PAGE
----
Penwortham has been inhabited since 4000BC. The Riversway Dockfinds, a collection of animal bones, 30 human skulls, two dug out canoes and the remains of a timber structure suggest the existence of a lake village on Penwortham Marsh. Nearby is Castle Hill, a point of military and religious importance. There is a church dedicated to St Mary on the summit of Castle Hill, which means it was likely to have been a pre-Christian sacred site.

That the church is dedicated to St Mary and she was also the patron saint of a healing well at the foot of Castle Hill suggest the presence of an earlier female deity with healing powers, who has been Christianised as Mary. Three human skulls found in the wall of the church (17), which may have served an apotraic function suggest superstitious beliefs in chthonic spirits were also once popular but not openly acknowledged.

The survival of the legend of Penwortham Fairy Funeral attests to these superstitions. In the earliest version in Bowker’s Goblin Tales of Lancashire (1878), it is set on Church Avenue on Castle Hill. Two men walking home to Longton encounter a procession of fairies carrying a coffin. Robin, one of the men, looks into the coffin and sees his own miniature corpse. Frightened by the sight, they follow the fairies into St Mary’s graveyard. Robin attempts to prevent the burial by reaching out to grab the leader of the fairies. The procession vanishes and Robin, driven mad, topples to his death from a haystack a couple of months later (18). In later versions, this story takes place on Fairy Lane, which runs through Penwortham Wood at the foot of Castle Hill.

This legend may be interpreted to hint at older beliefs in underworld gods. Church ways are often identified with spirit paths. It is possible that prior to Christianity people believed chthonic spirits to have been actively involved in bearing the deceased to the underworld. The ringing of bells to drive them away and superstitions surrounding lych gates are testaments to fear of such entities. The movement of the legend to Fairy Lane may be seen as an attempt to sever their connection with the church. It is also possible it represents a shift in the energy of the area.

Gwyn ap Nudd and the spirits of Annwn (more frequently referred to as fairies today) are frightening beings. However, they play an essential role in maintaining the relationships between the worlds, the seasons, and the living and the dead. Like death itself and the cold dark of winter they will never go away. Their roles and identities, covered over or ignored for many centuries, can be recovered and understood.

Like Pwyll’s meeting with Arawn, my relationship with Gwyn has changed my life. He guides me to visions in Annwn and the physical world I would not be able to access without him. He teaches me to walk the spirit paths and inspires me to learn the song lines of this land’s ancestral heritage.

As late summer arrives, harvesters take to the fields and leaves begin to fall I sense the spirits of Annwn stirring, the first hint of the breath of winter on the wind. Monday is the date of the commemoration of the beginning of the First World War. When I help lay candles in front of Preston cenotaph for each of the 1956 soldiers who lost their lives I will remember that care of the souls of the battle dead was once believed to be Gwyn’s role.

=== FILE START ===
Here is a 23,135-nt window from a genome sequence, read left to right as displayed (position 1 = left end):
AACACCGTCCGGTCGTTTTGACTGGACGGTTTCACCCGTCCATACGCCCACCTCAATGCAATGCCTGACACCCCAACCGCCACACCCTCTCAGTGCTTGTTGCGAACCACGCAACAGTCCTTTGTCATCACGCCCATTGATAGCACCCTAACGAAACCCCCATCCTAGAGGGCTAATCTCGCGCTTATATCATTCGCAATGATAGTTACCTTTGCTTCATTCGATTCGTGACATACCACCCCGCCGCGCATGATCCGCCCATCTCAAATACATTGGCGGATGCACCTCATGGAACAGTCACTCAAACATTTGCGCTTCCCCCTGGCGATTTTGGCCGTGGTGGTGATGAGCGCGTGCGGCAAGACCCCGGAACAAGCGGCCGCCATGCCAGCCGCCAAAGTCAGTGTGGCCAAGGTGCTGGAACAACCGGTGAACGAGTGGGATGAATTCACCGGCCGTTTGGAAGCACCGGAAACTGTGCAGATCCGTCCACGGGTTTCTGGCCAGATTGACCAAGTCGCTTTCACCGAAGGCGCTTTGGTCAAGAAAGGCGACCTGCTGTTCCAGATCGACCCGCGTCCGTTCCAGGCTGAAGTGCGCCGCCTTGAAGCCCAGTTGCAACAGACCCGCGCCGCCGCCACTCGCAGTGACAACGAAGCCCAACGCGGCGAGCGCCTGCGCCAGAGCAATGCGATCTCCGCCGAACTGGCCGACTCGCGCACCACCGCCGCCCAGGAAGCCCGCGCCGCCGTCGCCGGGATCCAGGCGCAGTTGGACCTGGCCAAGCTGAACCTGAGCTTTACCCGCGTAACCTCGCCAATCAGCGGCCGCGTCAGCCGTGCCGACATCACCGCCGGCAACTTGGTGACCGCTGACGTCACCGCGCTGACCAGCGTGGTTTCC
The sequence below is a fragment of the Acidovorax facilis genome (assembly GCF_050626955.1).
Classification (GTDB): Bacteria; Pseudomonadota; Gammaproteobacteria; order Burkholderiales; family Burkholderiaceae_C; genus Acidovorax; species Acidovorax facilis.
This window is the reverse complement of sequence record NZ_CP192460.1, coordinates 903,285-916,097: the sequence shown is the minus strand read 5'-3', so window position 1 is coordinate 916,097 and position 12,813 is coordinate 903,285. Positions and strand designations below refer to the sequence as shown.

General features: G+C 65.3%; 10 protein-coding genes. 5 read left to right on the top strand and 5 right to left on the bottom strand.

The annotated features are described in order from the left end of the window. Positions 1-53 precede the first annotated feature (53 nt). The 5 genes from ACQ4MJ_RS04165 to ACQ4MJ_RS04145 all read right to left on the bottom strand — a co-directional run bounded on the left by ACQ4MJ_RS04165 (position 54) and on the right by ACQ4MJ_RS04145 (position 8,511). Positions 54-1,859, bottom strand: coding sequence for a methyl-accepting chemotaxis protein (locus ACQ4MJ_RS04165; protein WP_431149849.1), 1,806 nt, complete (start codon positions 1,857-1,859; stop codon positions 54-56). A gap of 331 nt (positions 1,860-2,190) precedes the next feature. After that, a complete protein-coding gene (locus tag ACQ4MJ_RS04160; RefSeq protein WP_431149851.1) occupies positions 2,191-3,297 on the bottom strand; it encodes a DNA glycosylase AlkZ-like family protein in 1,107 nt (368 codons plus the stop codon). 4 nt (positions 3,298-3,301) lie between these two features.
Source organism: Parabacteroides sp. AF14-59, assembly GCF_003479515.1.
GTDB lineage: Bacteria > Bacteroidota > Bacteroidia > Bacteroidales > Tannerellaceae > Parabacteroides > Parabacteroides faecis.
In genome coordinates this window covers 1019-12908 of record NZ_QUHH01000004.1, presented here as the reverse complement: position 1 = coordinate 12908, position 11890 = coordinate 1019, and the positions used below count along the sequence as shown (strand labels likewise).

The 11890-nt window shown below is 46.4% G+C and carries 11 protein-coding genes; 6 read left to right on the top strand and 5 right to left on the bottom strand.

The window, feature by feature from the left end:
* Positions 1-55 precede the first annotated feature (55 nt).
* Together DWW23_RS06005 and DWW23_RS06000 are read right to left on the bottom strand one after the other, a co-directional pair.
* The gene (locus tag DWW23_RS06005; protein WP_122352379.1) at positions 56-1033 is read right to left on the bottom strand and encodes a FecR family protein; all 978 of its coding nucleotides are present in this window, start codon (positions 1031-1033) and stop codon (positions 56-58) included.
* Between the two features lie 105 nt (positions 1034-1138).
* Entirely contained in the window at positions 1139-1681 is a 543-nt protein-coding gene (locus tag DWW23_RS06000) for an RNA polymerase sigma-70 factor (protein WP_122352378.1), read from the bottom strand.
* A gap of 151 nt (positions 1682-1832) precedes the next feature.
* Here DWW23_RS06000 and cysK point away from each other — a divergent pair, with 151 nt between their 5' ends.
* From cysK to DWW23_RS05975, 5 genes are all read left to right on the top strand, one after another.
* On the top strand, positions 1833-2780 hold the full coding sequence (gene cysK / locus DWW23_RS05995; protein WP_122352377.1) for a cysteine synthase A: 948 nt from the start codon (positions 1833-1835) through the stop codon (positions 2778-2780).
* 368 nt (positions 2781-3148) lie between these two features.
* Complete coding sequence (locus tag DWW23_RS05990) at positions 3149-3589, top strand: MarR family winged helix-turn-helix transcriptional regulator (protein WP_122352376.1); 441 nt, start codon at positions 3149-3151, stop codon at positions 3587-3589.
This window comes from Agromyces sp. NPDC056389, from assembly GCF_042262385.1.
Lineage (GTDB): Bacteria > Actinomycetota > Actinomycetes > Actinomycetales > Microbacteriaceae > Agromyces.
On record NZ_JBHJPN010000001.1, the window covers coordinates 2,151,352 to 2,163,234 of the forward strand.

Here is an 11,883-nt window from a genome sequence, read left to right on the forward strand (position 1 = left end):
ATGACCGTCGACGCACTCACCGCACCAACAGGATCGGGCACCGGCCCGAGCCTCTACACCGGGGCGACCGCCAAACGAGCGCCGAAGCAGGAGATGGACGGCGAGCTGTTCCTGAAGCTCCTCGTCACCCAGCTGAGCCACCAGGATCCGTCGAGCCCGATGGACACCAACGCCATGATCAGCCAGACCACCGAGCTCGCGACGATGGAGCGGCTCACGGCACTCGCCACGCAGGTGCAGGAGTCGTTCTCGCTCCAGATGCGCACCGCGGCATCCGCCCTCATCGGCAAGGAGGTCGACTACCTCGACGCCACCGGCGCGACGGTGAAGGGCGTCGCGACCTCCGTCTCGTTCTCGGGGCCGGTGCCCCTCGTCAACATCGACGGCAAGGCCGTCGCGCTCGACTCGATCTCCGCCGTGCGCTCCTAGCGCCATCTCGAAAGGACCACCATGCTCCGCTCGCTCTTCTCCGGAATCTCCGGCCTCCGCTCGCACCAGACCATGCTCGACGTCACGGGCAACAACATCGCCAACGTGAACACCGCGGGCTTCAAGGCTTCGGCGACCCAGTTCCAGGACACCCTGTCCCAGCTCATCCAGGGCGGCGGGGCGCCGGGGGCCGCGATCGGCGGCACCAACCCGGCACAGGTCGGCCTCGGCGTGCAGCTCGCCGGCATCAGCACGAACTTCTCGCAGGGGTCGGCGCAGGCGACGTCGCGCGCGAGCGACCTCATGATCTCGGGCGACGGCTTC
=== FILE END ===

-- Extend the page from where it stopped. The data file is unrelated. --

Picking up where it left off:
(1) http://www.caerfeddwyd.co.uk/
(2) http://www.mabinogi.net/sections/Appendix/The_Underworld_Gods.pdf
(3) James MacKilliop, Dictionary of Celtic Mythology, (1998), p375
(4) Robin Herne, Old Gods, New Druids, (2009), p48
(5) A collection of Kingdoms in the North of England and Southern Scotland from 500AD and 800AD.
(6) Transl. William F. Skene, ‘The Dialogue of Gwyddno Garanhir and Gwyn ap Nudd,’ The Four Ancient Books of Wales, (2007), p210-211
(7) Transl. Sioned Davies, ‘How Culhwch Won Olwen,’ The Mabinogion, (2007), p199
(8) Ed. Rachel Bromwich and Simon Evans, Culhwch and Olwen, (1992), p169
(9) Transl. Sioned Davies, ‘How Culhwch Won Olwen,’ The Mabinogion, (2007), p199
(10) https://www.blogger.com/profile/02055792516386371373
(11) Ed. Rachel Bromwich and Simon Evans, Culhwch and Olwen, (1992), p133
(12) Ibid. p150
(13) Elen Sentier, Elen of the Ways, (2013), p26-28
(14) Dafydd ap Gwilim, Poems, (1982), p132 – 133
(15) http://www.maryjones.us/ctexts/collen.html
(16) Francis Thompson, The Hound of Heaven and Other Poems, (2000), p11
(17) Rev C. Nelson, St Mary’s Church, Penwortham, Lancashire, Archaeological Watching Brief and Explanation, (2011), p48
(18) http://www.gutenberg.org/files/39712/39712-h/39712-h.htm#THE_FAIRY_FUNERAL

Many thanks to Heron and Lee at Caer Feddwyd for bringing Will Parker’s article to my attention.

Ribble Illusions

Yesterday I had a most uncanny experience. Approaching the river Ribble from Castle Hill, I found myself facing a long stretch of tide marked wall that gave the appearance it had dropped away into nowhere. I was struck by a sudden sense of vertigo. The Ribble couldn’t have disappeared, as if had fallen into a void, surely?